Value Investment

May 26, 2012 7:21 PM ET
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MitchSand's Blog
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Contributor Since 2012

Founder of Mitch Financial

The way you select investments ultimately determines how successfully you will manage your portfolio and create future profits. The concept of value investing appeals to many people, especially the more conservative, because it bases decisions on analysis of the basic financial strength of a company, combined with the search for bargain prices of shares. This is the equivalent of buying a car by comparing ratings and performance, and then looking for an attractive discount. The alternative----buying a car based solely on its appearance---is a popular but less successful method.

The alternative, based on predicting the future and then trying to find companies most likely to grow into the assumed scenario, might succeed but it is much less scientific than applying the principles of value investing. The technique of trying to anticipate the future is flawed in the sense that such assumptions are rarely accurate. It may also ignore or overlook some of the basic facts about a company's financial strength, competitive position, product or service trends, and economic forces that are going to affect future value.

Those who try to pick investments based on assumptions about the future may actually outnumber value investors, whose emphasis is on analysis of financial fact rather than an attempt to predict future valuation and stock pricing. Value investing does not require you to predict the future or to be concerned with a variety of unknown influences on future prices. The decision to buy a particular company's stock is based on a study of current value, a history of growth, and application of a few sound fundamental principles.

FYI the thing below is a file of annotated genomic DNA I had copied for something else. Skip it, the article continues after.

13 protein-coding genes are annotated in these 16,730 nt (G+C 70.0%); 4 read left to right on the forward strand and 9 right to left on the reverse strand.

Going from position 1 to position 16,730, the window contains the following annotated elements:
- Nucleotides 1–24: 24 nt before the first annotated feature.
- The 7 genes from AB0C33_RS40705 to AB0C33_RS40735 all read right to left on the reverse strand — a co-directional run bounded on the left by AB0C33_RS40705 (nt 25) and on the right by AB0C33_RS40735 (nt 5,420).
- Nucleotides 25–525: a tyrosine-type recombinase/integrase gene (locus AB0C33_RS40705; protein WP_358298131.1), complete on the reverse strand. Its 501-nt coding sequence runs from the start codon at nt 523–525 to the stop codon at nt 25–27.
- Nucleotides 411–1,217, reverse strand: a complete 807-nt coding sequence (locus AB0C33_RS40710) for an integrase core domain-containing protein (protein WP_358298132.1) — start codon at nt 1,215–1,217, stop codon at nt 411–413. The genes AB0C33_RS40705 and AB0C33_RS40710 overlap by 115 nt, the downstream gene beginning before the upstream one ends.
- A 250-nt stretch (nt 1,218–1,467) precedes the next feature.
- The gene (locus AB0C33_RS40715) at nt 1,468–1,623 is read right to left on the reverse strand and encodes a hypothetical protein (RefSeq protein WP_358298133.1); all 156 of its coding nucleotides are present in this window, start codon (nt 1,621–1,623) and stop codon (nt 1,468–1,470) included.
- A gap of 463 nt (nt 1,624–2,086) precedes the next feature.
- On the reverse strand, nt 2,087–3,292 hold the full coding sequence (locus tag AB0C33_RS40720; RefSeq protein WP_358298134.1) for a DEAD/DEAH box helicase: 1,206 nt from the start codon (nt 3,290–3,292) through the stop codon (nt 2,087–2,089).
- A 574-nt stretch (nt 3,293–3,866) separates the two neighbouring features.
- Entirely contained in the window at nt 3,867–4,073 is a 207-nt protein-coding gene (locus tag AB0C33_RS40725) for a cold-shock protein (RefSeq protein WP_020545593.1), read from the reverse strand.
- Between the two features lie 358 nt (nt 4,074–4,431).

Value investors focus on individual companies, review the history of growth, read the annual reports, and decide in advance what is a fair price per share of the stock. It is simple and logical, but it requires more work. Once the true value of a company has been, determined, the value investor will look for a buying opportunity. This means they will buy stock in the targeted company only if they can execute an order below the fair value price. Value investors will use this opportunity of price to get the stock they want.

Though value investing is more work for the individual invest in the long run value investing can lead to a better portfolio. But this portfolio will have to be managed at least weekly as value investing is put on the principles of very precise investing and without that weekly management will fail. The reward of value investing is great and greatly over weights the risk. It is a good strategy for a hard core investor and can lead to great success.

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